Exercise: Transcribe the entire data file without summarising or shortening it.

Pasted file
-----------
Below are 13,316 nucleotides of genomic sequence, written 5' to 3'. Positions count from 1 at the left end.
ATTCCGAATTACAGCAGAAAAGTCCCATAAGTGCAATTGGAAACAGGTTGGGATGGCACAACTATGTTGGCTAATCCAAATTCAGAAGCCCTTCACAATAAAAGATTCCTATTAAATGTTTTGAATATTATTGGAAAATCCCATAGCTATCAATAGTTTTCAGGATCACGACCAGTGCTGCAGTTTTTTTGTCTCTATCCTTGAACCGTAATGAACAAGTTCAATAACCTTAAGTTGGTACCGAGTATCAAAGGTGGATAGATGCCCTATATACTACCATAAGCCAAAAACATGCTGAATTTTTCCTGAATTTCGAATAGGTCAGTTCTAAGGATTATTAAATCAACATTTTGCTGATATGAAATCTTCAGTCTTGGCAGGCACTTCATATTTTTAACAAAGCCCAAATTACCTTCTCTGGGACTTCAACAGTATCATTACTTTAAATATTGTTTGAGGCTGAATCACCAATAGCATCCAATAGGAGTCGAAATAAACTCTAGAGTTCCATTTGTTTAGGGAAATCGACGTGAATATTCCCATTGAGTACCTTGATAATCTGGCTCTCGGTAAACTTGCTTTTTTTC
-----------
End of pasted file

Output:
Below are 13,316 nucleotides of genomic sequence, written 5' to 3'. Positions count from 1 at the left end.
ATTCCGAATTACAGCAGAAAAGTCCCATAAGTGCAATTGGAAACAGGTTGGGATGGCACAACTATGTTGGCTAATCCAAATTCAGAAGCCCTTCACAATAAAAGATTCCTATTAAATGTTTTGAATATTATTGGAAAATCCCATAGCTATCAATAGTTTTCAGGATCACGACCAGTGCTGCAGTTTTTTTGTCTCTATCCTTGAACCGTAATGAACAAGTTCAATAACCTTAAGTTGGTACCGAGTATCAAAGGTGGATAGATGCCCTATATACTACCATAAGCCAAAAACATGCTGAATTTTTCCTGAATTTCGAATAGGTCAGTTCTAAGGATTATTAAATCAACATTTTGCTGATATGAAATCTTCAGTCTTGGCAGGCACTTCATATTTTTAACAAAGCCCAAATTACCTTCTCTGGGACTTCAACAGTATCATTACTTTAAATATTGTTTGAGGCTGAATCACCAATAGCATCCAATAGGAGTCGAAATAAACTCTAGAGTTCCATTTGTTTAGGGAAATCGACGTGAATATTCCCATTGAGTACCTTGATAATCTGGCTCTCGGTAAACTTGCTTTTTTTC